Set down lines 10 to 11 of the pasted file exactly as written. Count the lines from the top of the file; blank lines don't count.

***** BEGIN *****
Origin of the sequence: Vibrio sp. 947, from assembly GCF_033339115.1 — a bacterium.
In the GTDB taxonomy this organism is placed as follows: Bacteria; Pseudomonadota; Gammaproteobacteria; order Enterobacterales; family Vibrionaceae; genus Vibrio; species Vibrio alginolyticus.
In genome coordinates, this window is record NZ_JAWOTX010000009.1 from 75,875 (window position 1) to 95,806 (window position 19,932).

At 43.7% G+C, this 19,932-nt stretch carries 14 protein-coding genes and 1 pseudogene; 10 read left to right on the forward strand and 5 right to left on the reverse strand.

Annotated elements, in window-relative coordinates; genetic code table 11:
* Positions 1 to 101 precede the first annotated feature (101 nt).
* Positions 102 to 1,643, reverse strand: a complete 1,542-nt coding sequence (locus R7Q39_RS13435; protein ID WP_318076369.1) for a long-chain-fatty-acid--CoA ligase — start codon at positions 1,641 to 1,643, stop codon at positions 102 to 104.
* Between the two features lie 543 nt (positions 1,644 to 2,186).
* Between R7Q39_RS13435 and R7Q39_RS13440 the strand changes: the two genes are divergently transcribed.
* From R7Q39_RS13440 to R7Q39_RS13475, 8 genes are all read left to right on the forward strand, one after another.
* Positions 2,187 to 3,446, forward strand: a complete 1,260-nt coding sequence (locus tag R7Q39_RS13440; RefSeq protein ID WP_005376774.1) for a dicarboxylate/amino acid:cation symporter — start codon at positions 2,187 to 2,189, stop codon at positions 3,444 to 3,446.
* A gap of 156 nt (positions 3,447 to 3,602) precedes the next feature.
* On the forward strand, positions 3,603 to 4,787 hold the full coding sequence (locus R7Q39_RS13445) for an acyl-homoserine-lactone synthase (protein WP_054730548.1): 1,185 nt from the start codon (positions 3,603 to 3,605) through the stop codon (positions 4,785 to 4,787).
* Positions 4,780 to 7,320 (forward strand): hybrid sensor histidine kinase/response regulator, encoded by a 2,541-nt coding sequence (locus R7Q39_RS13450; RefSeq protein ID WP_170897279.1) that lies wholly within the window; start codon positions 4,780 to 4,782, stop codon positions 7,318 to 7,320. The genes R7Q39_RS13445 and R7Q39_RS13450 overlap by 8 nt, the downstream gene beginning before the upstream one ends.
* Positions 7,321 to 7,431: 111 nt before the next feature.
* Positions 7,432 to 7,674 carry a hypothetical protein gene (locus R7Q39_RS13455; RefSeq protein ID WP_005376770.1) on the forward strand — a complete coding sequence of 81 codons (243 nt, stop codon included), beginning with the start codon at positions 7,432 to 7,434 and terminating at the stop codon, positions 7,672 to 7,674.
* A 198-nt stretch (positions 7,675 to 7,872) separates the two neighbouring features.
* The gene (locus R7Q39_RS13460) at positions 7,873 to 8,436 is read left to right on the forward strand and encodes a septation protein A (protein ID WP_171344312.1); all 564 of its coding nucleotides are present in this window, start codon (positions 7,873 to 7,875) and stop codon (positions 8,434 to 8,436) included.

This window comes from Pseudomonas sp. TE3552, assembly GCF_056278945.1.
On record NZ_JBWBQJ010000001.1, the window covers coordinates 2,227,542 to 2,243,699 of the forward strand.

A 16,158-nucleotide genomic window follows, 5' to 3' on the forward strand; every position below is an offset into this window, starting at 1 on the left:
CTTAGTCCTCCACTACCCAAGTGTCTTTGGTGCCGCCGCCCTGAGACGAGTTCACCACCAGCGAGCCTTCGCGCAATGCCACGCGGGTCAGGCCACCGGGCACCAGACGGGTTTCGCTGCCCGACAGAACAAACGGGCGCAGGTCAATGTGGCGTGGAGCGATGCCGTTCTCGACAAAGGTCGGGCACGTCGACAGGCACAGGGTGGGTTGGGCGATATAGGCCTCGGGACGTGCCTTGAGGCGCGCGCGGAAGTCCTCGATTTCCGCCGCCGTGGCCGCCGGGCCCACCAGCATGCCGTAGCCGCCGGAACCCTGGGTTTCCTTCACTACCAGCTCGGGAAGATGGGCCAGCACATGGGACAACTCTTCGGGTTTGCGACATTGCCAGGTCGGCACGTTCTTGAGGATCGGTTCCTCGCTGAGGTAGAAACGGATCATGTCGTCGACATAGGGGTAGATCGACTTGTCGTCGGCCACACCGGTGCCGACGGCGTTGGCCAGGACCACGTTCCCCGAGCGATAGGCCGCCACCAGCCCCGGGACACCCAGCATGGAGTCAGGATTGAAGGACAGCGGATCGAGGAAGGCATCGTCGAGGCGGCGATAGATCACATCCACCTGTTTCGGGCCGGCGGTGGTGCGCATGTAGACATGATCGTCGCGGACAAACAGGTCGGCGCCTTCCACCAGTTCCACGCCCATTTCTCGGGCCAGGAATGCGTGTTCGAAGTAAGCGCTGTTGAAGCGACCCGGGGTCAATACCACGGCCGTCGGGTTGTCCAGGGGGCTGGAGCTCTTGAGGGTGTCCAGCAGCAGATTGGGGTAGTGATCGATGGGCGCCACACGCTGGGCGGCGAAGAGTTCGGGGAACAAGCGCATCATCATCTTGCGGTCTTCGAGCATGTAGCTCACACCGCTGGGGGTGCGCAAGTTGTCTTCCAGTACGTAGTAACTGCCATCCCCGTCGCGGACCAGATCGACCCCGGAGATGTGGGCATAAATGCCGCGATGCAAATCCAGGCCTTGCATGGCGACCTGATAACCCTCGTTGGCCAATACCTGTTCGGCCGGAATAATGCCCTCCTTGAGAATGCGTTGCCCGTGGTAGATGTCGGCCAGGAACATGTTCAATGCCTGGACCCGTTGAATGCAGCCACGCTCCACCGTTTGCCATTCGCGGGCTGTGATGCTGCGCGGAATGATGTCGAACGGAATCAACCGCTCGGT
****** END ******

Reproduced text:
* From R7Q39_RS13440 to R7Q39_RS13475, 8 genes are all read left to right on the forward strand, one after another.
* Positions 2,187 to 3,446, forward strand: a complete 1,260-nt coding sequence (locus tag R7Q39_RS13440; RefSeq protein ID WP_005376774.1) for a dicarboxylate/amino acid:cation symporter — start codon at positions 2,187 to 2,189, stop codon at positions 3,444 to 3,446.